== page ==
No, I never fell asleep out there. I did, however, stop leaving my apartment. I was so afraid someone, some well-meaning citizen, would find out about my madness and  have me committed to St. Whit’s, where I would grow old and die without ever coming out of my mania. Plus I couldn’t stand to stop watching my balcony. I went at least one two-day stretch without eating because of it, and let me tell you, I will never, never run out of Ramen noodles again. You can eat that stuff dry, straight out of the wrapper if you have to.

I got tired of being mad after a while and went back to work, but it was a distracted existence because although I had sort of decided I wasn’t crazy, I was still trying with pathological single-mindedness to figure out what was really going on. I had stumbled onto something for sure, the physicist had probably been speaking in code and now it was up to me to figure it all out.

What I learned:
I’m not crazy. The properties of Nagspeake iron have been documented by thousands of people over the years. The physics is still a little beyond my understanding, but what really interest me these days are the competing theories on the origins of the stuff: depending on which hypothesis you ascribe to, the “Old Iron” found all over the place was either brought to Nagspeake back in the days when the city sheltered pirates year-round, or pre-dates the city altogether.

Theory “A” adherents say there was a particularly devastating hurricane one year followed almost immediately by a citywide fire.  A fleet of pirate ships intent on doing a good deed for their adopted town went out and burned another city down the coast clear to the ground and salvaged the iron infrastructure, which they then brought into Nagspeake the way they always came to town: via the Quayside Harbors on the inlet side of the hill separating the Magothy frontage portion of the city from Shantytown. At the time, it took considerable work to move anything big overland from Shantytown to Nagspeake proper, so most of the iron stayed where it landed. This is why, despite the fact that most of Shantytown is the same ragtag collection of dives and flophouses and dubious warehouses that it was back in the golden age of Magothy piracy and smuggling, the largest transported structures and most beautiful ornamental iron is to be found there.  My apartment, for instance, has that balcony, which you really have to see to believe. There are doors, the great gates of the destroyed city’s cathedrals and churches, giant bells. New Orleans has NOTHING on Shantytown.

Theory “B” is weirder and cooler. It states that the iron underpinnings of the city, all the crazy structural stuff and the ornamental bits and the huge lanterns and grates and the wrought stairs and so on and so forth–all of it–was here first, a skeleton that the inhabitants of what would become Nagspeake used as a foundation. Some people have tried to link this theory with speculations about the Ferrous Sanctus Monastery on the western slopes of the hill, an institution of equally foggy origins–and why not; the monks don’t speak so its anybody’s guess. I think this theory has infinite niftiness over the other one–except in my paranoid moments when I think the iron is going to rise up and destroy the city the way it (possibly?) destroyed the last one, tearing it delicately and gracefully to pieces until only it remains, the gaunt blueprint of a city that once was, left for another people to build upon. If any remain. The monks of Ferrous Sanctus, protected by their devotions, will look down from the hill with bleak resignation, having, sadly, seen this kind of thing happen before.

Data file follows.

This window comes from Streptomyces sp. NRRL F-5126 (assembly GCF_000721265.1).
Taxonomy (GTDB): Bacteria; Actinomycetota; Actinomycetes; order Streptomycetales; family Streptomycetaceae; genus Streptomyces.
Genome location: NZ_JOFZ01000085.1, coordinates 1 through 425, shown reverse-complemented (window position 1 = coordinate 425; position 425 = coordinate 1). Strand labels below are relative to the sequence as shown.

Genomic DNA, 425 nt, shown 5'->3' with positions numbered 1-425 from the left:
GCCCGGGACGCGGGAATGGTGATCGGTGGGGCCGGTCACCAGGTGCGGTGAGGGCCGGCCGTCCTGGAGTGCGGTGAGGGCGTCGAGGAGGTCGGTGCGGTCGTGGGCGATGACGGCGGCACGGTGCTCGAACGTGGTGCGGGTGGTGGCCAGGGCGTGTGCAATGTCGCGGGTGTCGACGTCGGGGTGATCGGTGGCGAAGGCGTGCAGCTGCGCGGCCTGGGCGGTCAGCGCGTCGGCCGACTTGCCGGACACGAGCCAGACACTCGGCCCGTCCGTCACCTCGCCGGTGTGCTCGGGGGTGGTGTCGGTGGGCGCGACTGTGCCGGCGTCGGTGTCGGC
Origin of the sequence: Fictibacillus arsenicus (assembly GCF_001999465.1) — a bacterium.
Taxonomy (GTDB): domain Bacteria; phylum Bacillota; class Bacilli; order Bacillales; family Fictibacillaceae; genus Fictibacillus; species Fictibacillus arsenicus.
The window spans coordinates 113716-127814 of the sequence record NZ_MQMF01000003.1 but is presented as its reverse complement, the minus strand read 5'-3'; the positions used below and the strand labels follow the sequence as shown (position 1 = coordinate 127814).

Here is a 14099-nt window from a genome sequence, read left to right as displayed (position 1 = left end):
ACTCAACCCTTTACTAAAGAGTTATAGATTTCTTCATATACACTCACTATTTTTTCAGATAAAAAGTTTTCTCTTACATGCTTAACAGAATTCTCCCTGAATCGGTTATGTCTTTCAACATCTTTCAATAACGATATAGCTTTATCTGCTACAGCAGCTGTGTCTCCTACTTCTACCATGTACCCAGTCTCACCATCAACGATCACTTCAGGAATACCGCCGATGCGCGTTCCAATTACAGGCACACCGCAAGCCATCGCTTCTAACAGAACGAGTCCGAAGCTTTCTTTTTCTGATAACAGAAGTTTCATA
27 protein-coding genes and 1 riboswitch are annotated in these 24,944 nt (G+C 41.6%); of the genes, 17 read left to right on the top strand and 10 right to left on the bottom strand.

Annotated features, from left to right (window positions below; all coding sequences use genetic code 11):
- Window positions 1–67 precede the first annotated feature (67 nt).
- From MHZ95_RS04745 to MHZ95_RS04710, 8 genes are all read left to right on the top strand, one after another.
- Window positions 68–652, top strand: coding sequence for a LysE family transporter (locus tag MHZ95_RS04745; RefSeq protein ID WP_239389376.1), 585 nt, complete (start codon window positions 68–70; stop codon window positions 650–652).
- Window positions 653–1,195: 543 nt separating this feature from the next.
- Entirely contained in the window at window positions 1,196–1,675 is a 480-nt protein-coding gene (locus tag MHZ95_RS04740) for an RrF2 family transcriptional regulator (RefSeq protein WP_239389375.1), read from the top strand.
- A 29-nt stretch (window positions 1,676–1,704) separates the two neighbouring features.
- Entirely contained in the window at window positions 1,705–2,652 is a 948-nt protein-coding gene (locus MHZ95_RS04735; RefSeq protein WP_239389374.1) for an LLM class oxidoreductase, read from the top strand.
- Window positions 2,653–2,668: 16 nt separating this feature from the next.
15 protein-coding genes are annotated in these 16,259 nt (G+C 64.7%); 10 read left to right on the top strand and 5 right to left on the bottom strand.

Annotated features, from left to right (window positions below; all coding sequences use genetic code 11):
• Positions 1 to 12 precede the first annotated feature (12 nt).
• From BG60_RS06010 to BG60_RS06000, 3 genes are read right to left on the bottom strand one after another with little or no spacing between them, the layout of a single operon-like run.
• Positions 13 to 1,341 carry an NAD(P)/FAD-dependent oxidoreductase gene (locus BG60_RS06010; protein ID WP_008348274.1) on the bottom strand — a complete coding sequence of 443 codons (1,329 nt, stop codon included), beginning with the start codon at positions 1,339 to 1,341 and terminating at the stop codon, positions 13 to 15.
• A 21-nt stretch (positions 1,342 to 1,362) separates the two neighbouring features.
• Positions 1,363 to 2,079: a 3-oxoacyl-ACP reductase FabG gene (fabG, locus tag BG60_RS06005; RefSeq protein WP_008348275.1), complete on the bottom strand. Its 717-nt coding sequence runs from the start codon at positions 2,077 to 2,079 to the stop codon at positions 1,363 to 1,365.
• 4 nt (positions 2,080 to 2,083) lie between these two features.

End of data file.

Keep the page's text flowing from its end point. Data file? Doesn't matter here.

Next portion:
I still sit up some nights, through the grey hours and into the dawn, watching the iron. More and more it symbolizes this little harbor city to me: rooted but mobile, it expands and contracts and spills over the bones of its basic shapes as it heats in the day and cools in the night.  Its inhabitants and its ships come and go, but the city remains, shifting and sighing, imitating the distortions of the shadows it casts on the ground, dancing in place. When all the people are dead and all the wood rotted away and plaster and brick eroded into the sands of another beachfront a thousand years from now, the iron will remain, older but unchanged, still waving at the sea from its place on the shore. Perhaps (I think sometimes) Nagspeake, the city, is alive in ways that other cities are not.

Or perhaps there’s a room in the asylum being made up for me this very minute.

(From 27 May, 2007)